A while back, I realized something was missing from my college experience: volunteering. I had volunteered throughout high school at a local animal shelter and YWCA, but when I entered college, all my time seemed to go to work, school, and other involvement. After some reflection, I realized that I seriously missed giving my time freely to important causes.
I decided to apply to go to one of my university’s Alternative Spring Break trips as a way to get myself back in the swing of volunteering. Getting my acceptance email involved a lot of jumping up and down and screaming in the aisles of a Target. It was not my finest moment, but it was definitely one of my happiest. I was finally committed to volunteering again!
I used my Spring Break to participate in a week-long service project in Pulaski, Virginia with 10 other students and 2 advisors. I’ve never been a part of a better team than when I was on Alternative Break. I went into this experience knowing I’d have an incredible time, but I could have never imagined just how good it ended up being. I’m certain this will be the first of many blog posts about my time spent in rural Virginia.
One of the most important aspects of our team building was the time we gave each other for reflection. Our co-leaders gave us journals to gather our thoughts throughout the week and occasionally provided us with guided writing questions. These journals were super helpful, but I think the really powerful realizations came after the writing. Almost every night, we grouped together in a circle and talked about our highs and lows of the day with each other. Seems simple, right? It ended up being so much more than highs and lows.
Lots of people in our team spoke about our reflection times as some of their favorite parts of the week. Our time spent in circles listening to each other, empowering each other, and giving each other feedback was where we truly bonded. Once we began sharing, we obtained a contagious energy. There was rarely a night where we talked for less than an hour and a half. We laughed, we cried, and we built a strong community.
I have definitely been part of teams that ask for reflection and are met with blank stares and silence. This was not the case with our incredible group. I’m listing some of our special qualities below in order to help others build community through reflecting on their experiences together.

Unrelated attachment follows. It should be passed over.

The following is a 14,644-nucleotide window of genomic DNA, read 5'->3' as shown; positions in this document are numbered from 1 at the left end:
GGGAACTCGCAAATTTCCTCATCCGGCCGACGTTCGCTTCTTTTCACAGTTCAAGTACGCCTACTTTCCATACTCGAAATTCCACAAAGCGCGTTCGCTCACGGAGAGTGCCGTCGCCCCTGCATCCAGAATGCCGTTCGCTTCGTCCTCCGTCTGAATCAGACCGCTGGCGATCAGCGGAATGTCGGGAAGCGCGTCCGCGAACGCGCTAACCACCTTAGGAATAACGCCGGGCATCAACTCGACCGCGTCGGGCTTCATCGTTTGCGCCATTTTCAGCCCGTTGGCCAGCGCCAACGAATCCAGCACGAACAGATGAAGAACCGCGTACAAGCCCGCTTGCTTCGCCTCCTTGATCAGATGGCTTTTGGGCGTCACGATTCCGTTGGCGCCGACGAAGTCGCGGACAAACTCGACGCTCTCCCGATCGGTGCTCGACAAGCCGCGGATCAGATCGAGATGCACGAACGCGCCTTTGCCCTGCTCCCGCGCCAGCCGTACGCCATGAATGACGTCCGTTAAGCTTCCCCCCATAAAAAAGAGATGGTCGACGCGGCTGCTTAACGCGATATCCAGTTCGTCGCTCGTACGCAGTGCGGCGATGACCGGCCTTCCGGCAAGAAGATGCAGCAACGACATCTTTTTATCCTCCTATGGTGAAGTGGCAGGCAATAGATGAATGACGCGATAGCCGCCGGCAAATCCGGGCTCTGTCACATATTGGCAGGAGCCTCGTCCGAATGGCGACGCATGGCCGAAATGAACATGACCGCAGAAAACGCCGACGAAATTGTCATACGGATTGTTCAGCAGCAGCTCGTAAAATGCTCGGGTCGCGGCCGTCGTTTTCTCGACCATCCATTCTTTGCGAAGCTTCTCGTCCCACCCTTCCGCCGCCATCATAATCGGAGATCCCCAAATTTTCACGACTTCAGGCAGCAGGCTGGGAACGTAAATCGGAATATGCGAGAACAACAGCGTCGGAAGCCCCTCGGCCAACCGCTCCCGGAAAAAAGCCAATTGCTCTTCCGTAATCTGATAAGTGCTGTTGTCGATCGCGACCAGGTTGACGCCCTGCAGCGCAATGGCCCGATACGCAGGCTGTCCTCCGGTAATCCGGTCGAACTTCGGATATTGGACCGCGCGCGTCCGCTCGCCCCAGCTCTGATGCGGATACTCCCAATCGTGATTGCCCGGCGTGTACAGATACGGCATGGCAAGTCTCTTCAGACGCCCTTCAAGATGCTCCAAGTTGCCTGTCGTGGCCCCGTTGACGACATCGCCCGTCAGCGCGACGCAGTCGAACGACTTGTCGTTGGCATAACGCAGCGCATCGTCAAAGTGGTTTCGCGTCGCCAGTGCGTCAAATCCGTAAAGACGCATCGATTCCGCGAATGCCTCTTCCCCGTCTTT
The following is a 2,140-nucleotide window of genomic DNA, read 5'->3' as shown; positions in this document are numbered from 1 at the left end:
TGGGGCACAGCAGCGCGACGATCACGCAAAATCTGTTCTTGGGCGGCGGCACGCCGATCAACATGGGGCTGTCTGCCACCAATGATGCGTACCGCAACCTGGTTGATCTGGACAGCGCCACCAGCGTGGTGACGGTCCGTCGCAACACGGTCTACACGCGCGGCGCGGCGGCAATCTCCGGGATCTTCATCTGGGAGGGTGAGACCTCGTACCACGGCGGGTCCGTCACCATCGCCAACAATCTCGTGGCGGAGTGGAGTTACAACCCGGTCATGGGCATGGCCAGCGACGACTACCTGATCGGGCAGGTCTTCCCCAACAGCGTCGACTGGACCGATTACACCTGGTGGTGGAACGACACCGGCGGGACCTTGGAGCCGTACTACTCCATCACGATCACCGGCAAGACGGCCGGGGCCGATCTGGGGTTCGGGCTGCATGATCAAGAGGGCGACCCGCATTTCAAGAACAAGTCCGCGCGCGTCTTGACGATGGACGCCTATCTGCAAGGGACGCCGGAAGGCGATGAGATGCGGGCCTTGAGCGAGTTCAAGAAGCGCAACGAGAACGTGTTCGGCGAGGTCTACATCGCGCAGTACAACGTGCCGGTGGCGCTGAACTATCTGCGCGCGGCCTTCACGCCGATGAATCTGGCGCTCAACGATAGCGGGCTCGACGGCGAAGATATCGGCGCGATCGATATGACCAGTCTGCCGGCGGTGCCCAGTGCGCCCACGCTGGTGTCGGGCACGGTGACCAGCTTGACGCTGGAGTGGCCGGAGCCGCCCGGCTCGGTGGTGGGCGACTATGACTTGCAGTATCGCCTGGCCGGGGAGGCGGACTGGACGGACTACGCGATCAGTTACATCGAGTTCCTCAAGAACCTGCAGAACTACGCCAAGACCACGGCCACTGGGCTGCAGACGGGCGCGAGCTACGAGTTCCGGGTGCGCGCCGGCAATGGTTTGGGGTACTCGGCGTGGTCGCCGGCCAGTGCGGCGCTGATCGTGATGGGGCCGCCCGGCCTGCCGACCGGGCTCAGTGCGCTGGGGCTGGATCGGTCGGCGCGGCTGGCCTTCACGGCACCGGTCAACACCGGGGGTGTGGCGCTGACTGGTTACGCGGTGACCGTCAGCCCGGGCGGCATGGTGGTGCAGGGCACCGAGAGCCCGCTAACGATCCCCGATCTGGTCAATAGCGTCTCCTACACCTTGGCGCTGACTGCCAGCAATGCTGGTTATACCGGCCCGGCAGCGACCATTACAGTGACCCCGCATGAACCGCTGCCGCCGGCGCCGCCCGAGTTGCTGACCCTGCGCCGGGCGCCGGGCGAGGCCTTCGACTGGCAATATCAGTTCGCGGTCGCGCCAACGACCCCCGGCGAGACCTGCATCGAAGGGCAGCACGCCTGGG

Respect that reflection is an individual process
Choosing how to reflect is up to each person individually. On our trip, some people wrote down their highs and lows to remember, and some people winged it. Similarly, some of us could go on for hours about what went well or what went wrong, whereas some of us were more succinct. Remember that there is no one way to reflect. If someone is quieter than someone else, it doesn’t mean they’re bored. They could just express themselves differently, and different is okay!
Something else to keep in mind during reflection is that someone’s high might be your low. Keep in mind that everyone on your team has a separate life, and people might react dissimilarly to the same experiences. Respect individuals by allowing them to come to their own conclusions. Reflections don’t necessitate a group consensus about whether or not something that happened that day was positive.
A final thought on individuality during reflection is that while someone is speaking, everyone else should be listening. Our group was stellar at holding back comments until the end of someone’s turn, raising our hands if we had something to add, and acknowledging that everyone deserved their time to speak. When a reflection turned into a conversation, we always brought it back to the person who was originally speaking to see if they had anything else to add. Make sure everyone is heard in your group to ensure true community building.